NEW YORK — Six artificial
The dispute highlights the complex rules that govern what goes in our food, how much the public knows about it, and a mysterious class of ingredients that has evolved over decades largely outside of public view.
On food packages, hundreds of ingredients are listed simply as natural
"The food system we have is unimaginable without
The U.S. Food and Drug Administration is giving companies two years to purge their products of six artificial
The six artificial
The FDA and the Flavor and Extract Manufacturers Association, an industry group, did not respond when asked for examples of products the six ingredients are used in. But they noted in statements that the compounds have natural counterparts in foods like basil, coffee, grapes and peppermint, and that the action does not affect the naturally derived versions.
The FDA said it had to order the artificial versions out of the food supply because of a lawsuit brought by consumer advocacy groups that cited a 60-year-old regulation known as the Delaney clause. The rule prohibits additives shown to have caused cancer in animals, even if tested at doses far higher than what a person would consume.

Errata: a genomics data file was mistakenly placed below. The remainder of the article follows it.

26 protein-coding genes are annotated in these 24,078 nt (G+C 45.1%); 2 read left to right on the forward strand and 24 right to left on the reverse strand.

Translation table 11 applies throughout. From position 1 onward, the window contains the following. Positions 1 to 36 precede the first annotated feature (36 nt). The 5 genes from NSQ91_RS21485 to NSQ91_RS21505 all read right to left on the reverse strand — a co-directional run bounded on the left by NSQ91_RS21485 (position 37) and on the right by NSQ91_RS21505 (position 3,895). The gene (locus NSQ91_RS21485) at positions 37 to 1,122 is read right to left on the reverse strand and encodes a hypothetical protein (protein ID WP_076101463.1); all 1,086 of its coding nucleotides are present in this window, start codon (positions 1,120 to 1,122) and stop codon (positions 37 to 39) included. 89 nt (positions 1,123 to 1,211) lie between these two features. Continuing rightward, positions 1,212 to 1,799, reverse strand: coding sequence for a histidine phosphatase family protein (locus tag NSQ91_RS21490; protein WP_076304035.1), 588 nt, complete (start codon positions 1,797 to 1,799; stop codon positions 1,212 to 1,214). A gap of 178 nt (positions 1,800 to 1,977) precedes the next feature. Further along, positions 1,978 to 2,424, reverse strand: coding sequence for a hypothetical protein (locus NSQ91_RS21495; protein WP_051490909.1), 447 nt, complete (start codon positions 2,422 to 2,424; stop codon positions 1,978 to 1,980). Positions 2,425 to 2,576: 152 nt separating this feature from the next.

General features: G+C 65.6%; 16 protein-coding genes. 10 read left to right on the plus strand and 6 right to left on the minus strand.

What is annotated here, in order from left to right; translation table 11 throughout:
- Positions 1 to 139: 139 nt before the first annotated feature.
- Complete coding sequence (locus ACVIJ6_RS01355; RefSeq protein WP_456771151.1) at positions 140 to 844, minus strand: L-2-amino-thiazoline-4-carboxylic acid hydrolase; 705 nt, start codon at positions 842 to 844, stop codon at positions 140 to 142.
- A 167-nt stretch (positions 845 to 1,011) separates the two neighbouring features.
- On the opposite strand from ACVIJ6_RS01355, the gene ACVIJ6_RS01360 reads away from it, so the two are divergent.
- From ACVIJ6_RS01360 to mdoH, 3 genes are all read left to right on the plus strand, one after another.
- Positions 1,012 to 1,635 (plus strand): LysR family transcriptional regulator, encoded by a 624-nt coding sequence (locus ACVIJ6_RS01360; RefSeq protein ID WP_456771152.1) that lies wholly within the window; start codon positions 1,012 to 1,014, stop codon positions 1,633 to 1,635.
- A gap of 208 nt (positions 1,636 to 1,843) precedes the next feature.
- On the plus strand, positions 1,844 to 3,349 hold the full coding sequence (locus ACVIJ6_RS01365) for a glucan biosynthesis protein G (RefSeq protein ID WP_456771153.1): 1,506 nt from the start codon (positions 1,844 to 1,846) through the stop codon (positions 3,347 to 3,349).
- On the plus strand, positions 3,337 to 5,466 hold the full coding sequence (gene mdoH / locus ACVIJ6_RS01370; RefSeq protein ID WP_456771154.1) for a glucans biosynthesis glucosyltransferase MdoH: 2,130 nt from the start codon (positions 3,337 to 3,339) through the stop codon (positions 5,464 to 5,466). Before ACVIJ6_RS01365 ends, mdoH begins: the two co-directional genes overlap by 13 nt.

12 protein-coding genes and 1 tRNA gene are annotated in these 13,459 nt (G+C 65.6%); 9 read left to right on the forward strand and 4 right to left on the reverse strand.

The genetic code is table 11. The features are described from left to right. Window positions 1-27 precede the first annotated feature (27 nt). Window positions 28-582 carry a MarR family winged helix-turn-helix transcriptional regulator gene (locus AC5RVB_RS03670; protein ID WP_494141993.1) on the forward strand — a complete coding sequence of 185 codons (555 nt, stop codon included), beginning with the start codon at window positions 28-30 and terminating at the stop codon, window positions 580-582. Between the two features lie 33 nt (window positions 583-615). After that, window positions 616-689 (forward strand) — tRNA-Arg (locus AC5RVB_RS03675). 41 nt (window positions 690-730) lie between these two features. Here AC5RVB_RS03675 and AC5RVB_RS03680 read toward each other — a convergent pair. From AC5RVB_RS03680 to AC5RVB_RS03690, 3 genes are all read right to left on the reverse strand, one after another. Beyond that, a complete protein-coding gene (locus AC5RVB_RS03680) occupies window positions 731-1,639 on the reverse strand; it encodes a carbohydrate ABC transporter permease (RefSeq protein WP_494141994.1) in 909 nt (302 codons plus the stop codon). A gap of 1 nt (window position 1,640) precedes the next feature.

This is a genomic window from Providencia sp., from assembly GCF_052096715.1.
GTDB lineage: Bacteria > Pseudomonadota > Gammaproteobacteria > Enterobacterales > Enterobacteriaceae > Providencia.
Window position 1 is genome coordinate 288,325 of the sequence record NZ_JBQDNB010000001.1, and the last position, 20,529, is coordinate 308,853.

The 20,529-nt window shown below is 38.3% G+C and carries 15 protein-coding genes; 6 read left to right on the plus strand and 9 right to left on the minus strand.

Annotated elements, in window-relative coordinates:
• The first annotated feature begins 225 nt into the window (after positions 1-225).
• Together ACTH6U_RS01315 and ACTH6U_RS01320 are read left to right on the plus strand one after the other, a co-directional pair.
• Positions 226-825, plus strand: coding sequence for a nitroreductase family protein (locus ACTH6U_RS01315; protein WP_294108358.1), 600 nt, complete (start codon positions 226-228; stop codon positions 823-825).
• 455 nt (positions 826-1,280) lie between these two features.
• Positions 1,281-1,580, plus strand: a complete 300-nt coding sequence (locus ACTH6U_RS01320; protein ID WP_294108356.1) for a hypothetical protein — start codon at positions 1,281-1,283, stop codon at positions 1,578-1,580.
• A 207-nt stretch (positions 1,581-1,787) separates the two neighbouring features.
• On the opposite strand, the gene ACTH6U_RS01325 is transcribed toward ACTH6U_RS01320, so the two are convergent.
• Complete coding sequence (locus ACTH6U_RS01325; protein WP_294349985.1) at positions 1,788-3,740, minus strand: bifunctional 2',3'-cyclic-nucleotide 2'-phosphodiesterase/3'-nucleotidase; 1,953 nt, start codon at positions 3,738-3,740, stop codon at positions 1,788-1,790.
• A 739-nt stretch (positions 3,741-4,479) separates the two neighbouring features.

In a statement, the
Christopher Kemp, a professor of cancer biology at the Fred Hutchinson Cancer Research Center, doesn't think the rule is necessarily too strict a threshold. He said animal studies provide the strongest evidence about cancer risk in humans, and that it is better to err on the side of caution.
Erik Olson of the Natural Resources
"It's all secret. You can't pick up an ice cream or chewing gum or a baked good and have any idea what chemicals are in there," he said.
But Bernstein said a more robust regulatory system might inspire greater public confidence about
In a separate but related lawsuit, the FDA is also facing a challenge over its oversight of the universe of ingredients companies can put into foods, including artificial
There's no clear rule for when ingredients should take one path or the other. The artificial sweetener Splenda is an approved food additive. Another sweetener, stevia, was declared GRAS by manufacturers.
The six artificial
Critics say GRAS determinations were meant for basic ingredients like salt and vinegar, not highly engineered ingredients. The advocacy groups suing the FDA say the GRAS option has turned into a loophole that lets companies approve all sorts of ingredients without public scrutiny, including artificial
In September, a judge allowed the legal challenge to move forward.
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Candice Choi, The Associated Press